16 Feb 2024 09:00am to 05:00pm

Summer School 2024: Causal mediation analysis

Event Location
Ground floor conference rooms
553 St Kilda Road
Melbourne VIC 3004
Margarita Moreno Betancur
Margarita is co-lead of the Clinical Epidemiology and Biostatistics Unit (CEBU) at the MCRI and the University of Melbourne. Since completing her PhD in Biostatistics at Université Paris-Sud in 2014...
Ghazaleh Dashti
Ghazaleh completed her PhD in Epidemiology at the University of Melbourne in 2020. Her current research focuses on methods for handling missing data in the context of causal inference methods...
Marnie is a biostatistician at the Murdoch Children's Research Institute. She completed her PhD at The University of Melbourne in 2020, investigating the application of multilevel regression and poststratification for...
Topic: Evaluation and development of approaches for conducting sensitivity analyses within the multiple imputation framework.
Tong completed his PhD at the University of Auckland in 2022. His PhD research focused on the optimal sampling for regression models in two-phase health studies. His current research focuses...

Many health research questions concern the multiple pathways that are presumed to mediate a relationship between an exposure and an outcome. Very often, the translational intent of such research questions is to inform potential intervention targets. However, the usual causal mediation approaches do not consider this interventional intent and/or rely on assumptions that are either too stringent or not assessable in practice. Recently an alternative approach has emerged based on “interventional effects” that assess the impact of relevant interventions on one or multiple mediators and are identifiable under relaxed assumptions. This approach is gaining popularity in applications, making it timely to present this topic.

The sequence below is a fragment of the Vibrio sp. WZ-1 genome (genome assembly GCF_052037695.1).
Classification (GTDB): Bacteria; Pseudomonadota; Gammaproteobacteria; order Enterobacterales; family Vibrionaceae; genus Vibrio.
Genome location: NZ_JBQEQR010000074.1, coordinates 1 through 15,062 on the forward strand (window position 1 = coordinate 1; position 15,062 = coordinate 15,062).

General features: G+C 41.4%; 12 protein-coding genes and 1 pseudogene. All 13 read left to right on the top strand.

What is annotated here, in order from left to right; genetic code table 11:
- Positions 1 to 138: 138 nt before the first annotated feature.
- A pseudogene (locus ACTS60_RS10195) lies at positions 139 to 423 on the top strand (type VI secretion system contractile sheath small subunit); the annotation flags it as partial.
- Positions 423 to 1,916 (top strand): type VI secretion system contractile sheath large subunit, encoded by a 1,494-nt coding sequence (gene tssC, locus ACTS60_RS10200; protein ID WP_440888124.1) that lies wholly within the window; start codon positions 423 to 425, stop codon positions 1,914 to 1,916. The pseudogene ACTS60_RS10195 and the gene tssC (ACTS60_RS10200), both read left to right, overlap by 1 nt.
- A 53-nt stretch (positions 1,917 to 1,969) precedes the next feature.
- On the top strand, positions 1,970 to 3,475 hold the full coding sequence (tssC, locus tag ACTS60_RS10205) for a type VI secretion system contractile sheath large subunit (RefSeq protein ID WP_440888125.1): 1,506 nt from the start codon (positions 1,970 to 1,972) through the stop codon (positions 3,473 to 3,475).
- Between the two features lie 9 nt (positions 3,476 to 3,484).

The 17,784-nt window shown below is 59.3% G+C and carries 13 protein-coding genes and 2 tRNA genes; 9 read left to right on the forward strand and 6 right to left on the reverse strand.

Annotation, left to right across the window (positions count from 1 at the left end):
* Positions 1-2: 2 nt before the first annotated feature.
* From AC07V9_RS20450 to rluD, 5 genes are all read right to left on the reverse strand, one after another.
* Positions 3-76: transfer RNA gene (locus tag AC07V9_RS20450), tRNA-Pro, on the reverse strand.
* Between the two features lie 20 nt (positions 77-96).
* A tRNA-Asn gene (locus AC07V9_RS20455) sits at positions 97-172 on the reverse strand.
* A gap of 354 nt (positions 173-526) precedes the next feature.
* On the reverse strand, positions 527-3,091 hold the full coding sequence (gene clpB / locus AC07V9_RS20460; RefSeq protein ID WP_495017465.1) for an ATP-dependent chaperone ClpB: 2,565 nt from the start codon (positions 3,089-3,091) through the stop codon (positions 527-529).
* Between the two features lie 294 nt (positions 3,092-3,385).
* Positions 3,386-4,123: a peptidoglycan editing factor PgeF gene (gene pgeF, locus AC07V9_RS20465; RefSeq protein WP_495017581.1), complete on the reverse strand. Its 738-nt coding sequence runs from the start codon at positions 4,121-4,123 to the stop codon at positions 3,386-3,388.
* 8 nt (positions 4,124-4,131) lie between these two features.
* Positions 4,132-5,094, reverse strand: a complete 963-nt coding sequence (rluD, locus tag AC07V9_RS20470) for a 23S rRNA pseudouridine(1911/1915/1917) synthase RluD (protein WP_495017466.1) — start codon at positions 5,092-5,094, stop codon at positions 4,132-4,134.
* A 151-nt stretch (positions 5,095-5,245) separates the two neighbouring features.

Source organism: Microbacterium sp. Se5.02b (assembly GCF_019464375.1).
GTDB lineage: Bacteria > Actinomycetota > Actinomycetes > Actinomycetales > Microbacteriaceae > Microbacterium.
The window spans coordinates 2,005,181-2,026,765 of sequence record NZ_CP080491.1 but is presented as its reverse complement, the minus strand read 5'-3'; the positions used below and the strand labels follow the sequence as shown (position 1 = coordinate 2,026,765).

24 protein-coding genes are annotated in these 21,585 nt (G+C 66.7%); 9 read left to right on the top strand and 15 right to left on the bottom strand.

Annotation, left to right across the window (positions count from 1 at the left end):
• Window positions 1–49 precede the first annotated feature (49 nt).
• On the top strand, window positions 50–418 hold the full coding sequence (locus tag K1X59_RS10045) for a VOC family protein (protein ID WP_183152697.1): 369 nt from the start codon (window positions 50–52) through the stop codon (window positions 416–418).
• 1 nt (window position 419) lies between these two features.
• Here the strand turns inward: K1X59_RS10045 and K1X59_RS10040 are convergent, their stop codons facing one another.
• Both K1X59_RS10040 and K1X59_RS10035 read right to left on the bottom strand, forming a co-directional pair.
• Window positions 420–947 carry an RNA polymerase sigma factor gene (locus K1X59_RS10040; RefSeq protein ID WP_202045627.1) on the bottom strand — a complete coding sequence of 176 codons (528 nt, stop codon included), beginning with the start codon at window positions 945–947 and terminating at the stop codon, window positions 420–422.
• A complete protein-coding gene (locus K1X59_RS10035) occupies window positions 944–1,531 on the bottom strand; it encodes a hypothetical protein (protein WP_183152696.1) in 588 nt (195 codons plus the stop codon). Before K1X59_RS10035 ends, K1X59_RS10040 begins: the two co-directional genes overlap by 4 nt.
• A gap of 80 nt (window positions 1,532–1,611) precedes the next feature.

This course provides an overview of the conceptual issues surrounding causal mediation analysis. It then presents the interventional effects approach, using a recently proposed framework that defines these effects by mapping them to a “target trial” that evaluates interventions on one or several mediators. We describe how to define and emulate a target trial for mediation analysis and introduce an extended g-computation approach for estimating these effects.

Lectures and tutorials will ground understanding of the methods, whilst a hands-on computer practical (in R and Stata) will cover their practical implementation. Illustrations from real-world epidemiological studies are included throughout.

Prerequisites:  It is strongly recommended that participants have previously taken an introductory course on causal inference, such as a prior ViCBiostat causal inference workshop, and have familiarity with concepts and methods such as the target trial and g-computation. To do the computer practical, students must also have a sound working familiarity with Stata or R and have the corresponding software installed on their computer or laptop. A list of R packages required will be circulated with electronic copies of the course material beforehand.


This event will be held in person and online via Zoom. 

Registration is now open via: https://shop.monash.edu/vicbiostat-2024-summer-school.html


Registration prices



Prediction modelling


12&13 February

Advanced survival analysis


14&15 February

Causal mediation analysis


16 February

All three workshops


(10% discount)

Standard in-person






Student in-person






Standard online-only






Student online-only